Disoriented after orientation 

Date Submitted: 9/11/2015
Author Info: Frank (Canoga Park, CA, United States - USA) 
Occupation: Engineering 
Lived in NY on 9.11.01?: No 
Knew someone who perished?: No 

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I grew up in North Jersey, the Towers (and the ESB) were often a landmark when I was traveling. Sometimes, if I lost my bearings, I could find my way based on where I saw them.

In 2001, about 2.3 miles away, I was a naive freshman less than two weeks into the semester at Stevens Institute of Technology in Hoboken, NJ, and quickly dreading Calculus and Probability 101. Sometime during class we heard the windows shake but thought nothing of it, everything appeared normal.

Leaving the Morton-Pierce-Kidde complex near the Stevens Gatehouse, there was a commotion with people gathering in the Navy parking lot and on the hill leading to Sinatra Drive. At the time I did not hear what happened, I had assumed it was due to an explosion of some sort or another accident. Smoke and flame were billowing from the North Tower. I had figured it would be under control and went about the rest of my Tuesday, heading for breakfast up at Castle Point - there was no point in getting bent out of shape over something I could not control.

I can't point to why, but i decided to sit and eat facing the Towers to watch what was happening. From the west, with the North tower engulfed, I saw what appeared then to be a green/brown plane flying toward the WTC. I thought it was a US Forestry Service or even National Guard aircraft coming to drop fire-retardant foam or something onto the fire. I saw it go behind the North Tower... and a fireball erupt on the opposite side.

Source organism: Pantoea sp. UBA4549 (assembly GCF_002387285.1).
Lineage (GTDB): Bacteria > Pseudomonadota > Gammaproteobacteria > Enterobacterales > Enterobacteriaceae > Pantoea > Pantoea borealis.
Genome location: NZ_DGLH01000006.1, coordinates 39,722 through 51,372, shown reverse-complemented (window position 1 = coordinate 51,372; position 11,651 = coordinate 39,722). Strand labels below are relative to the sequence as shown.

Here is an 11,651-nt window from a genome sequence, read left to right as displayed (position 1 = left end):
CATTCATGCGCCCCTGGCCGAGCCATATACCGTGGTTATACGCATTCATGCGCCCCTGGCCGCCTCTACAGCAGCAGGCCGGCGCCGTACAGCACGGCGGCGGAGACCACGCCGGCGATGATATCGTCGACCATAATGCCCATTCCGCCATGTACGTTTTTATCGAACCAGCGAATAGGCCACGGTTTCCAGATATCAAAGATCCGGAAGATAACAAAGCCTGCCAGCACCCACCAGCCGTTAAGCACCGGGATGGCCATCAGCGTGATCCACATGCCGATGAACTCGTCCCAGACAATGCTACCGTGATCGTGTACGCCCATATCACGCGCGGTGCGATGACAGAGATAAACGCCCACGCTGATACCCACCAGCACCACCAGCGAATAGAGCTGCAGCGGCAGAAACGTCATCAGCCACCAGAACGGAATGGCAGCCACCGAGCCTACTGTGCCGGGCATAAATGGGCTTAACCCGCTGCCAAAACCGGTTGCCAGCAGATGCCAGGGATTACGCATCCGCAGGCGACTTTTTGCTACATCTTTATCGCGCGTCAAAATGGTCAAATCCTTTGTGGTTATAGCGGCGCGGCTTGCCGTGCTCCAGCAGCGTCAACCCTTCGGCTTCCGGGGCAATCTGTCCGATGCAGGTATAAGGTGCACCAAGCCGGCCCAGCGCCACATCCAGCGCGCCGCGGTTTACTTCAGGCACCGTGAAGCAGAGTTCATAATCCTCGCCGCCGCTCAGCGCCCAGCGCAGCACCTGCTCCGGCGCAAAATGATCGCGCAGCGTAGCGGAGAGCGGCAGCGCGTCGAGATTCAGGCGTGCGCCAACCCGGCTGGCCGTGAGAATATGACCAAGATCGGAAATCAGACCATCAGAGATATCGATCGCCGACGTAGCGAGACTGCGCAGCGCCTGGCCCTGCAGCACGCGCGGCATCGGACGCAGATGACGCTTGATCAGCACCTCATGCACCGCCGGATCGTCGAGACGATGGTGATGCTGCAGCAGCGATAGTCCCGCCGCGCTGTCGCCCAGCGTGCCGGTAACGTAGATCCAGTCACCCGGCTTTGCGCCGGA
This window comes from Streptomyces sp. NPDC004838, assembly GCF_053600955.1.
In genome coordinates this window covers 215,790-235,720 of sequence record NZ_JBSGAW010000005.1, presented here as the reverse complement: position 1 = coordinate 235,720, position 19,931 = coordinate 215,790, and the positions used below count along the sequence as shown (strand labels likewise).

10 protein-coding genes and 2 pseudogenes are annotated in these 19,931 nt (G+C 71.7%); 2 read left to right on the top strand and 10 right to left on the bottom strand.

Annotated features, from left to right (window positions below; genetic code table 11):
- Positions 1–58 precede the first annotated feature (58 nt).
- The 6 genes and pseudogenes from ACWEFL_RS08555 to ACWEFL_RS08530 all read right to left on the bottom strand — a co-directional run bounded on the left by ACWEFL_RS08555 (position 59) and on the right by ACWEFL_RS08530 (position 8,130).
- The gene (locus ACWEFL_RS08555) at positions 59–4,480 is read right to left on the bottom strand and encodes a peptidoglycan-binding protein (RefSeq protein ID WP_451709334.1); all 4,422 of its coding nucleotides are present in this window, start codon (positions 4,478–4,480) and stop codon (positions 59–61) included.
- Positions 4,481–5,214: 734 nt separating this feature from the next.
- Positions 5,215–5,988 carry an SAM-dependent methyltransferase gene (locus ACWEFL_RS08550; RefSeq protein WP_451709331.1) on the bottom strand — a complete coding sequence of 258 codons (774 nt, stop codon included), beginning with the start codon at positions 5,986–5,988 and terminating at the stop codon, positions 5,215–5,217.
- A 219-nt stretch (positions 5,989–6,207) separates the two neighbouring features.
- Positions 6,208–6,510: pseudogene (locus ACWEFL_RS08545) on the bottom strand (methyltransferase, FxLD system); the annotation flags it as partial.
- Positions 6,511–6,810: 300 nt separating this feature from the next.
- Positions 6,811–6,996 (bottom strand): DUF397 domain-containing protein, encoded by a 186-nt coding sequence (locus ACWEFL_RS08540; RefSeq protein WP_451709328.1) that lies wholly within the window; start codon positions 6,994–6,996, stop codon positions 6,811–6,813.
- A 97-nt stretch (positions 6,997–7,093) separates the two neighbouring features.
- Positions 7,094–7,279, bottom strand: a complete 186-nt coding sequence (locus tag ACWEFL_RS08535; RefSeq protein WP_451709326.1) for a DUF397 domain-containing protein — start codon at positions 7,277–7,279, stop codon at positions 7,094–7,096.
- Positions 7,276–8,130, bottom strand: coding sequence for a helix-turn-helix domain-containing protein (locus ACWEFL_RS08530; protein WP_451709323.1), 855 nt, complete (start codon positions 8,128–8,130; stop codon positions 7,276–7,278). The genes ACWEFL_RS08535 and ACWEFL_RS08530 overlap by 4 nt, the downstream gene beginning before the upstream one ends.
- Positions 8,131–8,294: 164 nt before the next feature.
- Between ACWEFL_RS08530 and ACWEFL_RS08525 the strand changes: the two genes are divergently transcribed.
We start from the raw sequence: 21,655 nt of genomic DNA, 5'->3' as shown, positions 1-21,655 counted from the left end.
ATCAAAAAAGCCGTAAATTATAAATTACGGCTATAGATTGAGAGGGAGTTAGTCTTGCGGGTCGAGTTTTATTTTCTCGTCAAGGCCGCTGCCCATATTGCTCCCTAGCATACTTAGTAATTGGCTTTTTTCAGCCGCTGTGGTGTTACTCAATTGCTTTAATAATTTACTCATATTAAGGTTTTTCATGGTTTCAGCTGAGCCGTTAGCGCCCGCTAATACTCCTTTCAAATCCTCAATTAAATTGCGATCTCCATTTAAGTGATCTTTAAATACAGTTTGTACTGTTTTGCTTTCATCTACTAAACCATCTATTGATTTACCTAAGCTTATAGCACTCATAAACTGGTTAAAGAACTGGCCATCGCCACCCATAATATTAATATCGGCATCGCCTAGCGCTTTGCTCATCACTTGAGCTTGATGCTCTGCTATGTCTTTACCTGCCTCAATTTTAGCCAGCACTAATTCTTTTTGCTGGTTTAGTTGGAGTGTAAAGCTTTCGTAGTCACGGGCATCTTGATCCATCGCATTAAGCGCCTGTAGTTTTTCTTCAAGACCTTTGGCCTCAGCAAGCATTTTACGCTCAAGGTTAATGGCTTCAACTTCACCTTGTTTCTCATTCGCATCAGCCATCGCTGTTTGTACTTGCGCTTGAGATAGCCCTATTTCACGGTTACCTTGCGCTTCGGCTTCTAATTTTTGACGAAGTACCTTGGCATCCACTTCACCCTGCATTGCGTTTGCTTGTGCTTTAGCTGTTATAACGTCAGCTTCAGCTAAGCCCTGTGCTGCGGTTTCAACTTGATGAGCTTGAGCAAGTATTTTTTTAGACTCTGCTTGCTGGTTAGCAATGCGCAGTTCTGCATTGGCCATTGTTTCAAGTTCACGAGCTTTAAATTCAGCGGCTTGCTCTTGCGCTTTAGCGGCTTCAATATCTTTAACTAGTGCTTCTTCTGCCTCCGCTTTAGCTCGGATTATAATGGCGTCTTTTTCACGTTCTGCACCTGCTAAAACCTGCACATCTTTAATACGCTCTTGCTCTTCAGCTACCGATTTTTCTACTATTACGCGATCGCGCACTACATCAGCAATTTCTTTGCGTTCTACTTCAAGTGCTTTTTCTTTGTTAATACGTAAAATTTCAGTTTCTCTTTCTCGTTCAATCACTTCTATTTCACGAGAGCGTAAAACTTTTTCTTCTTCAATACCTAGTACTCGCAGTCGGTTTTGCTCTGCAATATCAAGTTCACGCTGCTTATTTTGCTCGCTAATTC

(I can't remember if this was before or after I witnessed the 2nd strike) In the Navy parking lot, I heard the hysteria and grief of my peers and the faculty reacting to the disaster itself and fearing for the safety of Stevens' students who had Co-Op jobs in Lower Manhattan and their family and loved ones.

Immersed as I was in the events surrounding NYC, the rest of the day was a blur. News of the other crashes further broke my heart.

The smoke rising from the WTC complex, particularly the satellite/aerial photos, are the most haunting images for me. I detest the stock footage of the crashes, getting nauseated re-watching footage of just recounting that day.

14 Years later, I realize I need to record this though my memory has faded slightly and I find myself just as bewildered. The displays of humanity that day and since give me great pride; however, I am disgusted by the militarism, xenophobia, and rabid patriotism that rushed to fill the void. 

 

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Those who die innocent deaths never really die. They are everywhere; we just don't see them in quite the same way. And the culmination of what they were and what their death meant is as prevalent and tangible as the warmth in your soul and the sorrow in your heart.

Imran (story excerpt)
12/17/01

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